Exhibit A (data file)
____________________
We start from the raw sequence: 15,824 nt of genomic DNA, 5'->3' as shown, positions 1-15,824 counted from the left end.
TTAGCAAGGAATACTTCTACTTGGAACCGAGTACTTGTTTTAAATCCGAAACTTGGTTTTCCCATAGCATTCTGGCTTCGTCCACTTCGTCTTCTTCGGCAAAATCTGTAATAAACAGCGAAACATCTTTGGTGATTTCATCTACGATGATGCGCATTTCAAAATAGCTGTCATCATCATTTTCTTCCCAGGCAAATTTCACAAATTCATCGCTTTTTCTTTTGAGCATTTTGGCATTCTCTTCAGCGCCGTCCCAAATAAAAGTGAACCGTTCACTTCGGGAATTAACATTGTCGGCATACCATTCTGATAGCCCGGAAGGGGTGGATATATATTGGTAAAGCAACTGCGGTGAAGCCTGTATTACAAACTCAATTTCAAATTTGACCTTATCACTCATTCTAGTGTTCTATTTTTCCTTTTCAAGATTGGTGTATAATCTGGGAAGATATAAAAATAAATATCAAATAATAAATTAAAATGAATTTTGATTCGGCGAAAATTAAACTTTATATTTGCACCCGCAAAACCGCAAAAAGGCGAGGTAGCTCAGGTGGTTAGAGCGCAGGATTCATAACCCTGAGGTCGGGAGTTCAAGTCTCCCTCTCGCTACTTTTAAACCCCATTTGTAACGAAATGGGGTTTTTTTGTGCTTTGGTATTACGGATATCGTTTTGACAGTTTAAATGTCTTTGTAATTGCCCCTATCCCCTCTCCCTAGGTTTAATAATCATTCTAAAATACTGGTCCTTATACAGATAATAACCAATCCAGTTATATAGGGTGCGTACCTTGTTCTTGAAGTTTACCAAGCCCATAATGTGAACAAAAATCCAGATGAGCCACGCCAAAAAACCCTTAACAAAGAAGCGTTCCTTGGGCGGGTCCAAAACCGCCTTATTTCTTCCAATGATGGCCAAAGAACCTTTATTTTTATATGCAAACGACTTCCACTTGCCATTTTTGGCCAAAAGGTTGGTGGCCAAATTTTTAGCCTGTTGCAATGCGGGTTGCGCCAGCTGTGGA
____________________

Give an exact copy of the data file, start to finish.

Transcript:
We start from the raw sequence: 15,824 nt of genomic DNA, 5'->3' as shown, positions 1-15,824 counted from the left end.
TTAGCAAGGAATACTTCTACTTGGAACCGAGTACTTGTTTTAAATCCGAAACTTGGTTTTCCCATAGCATTCTGGCTTCGTCCACTTCGTCTTCTTCGGCAAAATCTGTAATAAACAGCGAAACATCTTTGGTGATTTCATCTACGATGATGCGCATTTCAAAATAGCTGTCATCATCATTTTCTTCCCAGGCAAATTTCACAAATTCATCGCTTTTTCTTTTGAGCATTTTGGCATTCTCTTCAGCGCCGTCCCAAATAAAAGTGAACCGTTCACTTCGGGAATTAACATTGTCGGCATACCATTCTGATAGCCCGGAAGGGGTGGATATATATTGGTAAAGCAACTGCGGTGAAGCCTGTATTACAAACTCAATTTCAAATTTGACCTTATCACTCATTCTAGTGTTCTATTTTTCCTTTTCAAGATTGGTGTATAATCTGGGAAGATATAAAAATAAATATCAAATAATAAATTAAAATGAATTTTGATTCGGCGAAAATTAAACTTTATATTTGCACCCGCAAAACCGCAAAAAGGCGAGGTAGCTCAGGTGGTTAGAGCGCAGGATTCATAACCCTGAGGTCGGGAGTTCAAGTCTCCCTCTCGCTACTTTTAAACCCCATTTGTAACGAAATGGGGTTTTTTTGTGCTTTGGTATTACGGATATCGTTTTGACAGTTTAAATGTCTTTGTAATTGCCCCTATCCCCTCTCCCTAGGTTTAATAATCATTCTAAAATACTGGTCCTTATACAGATAATAACCAATCCAGTTATATAGGGTGCGTACCTTGTTCTTGAAGTTTACCAAGCCCATAATGTGAACAAAAATCCAGATGAGCCACGCCAAAAAACCCTTAACAAAGAAGCGTTCCTTGGGCGGGTCCAAAACCGCCTTATTTCTTCCAATGATGGCCAAAGAACCTTTATTTTTATATGCAAACGACTTCCACTTGCCATTTTTGGCCAAAAGGTTGGTGGCCAAATTTTTAGCCTGTTGCAATGCGGGTTGCGCCAGCTGTGGA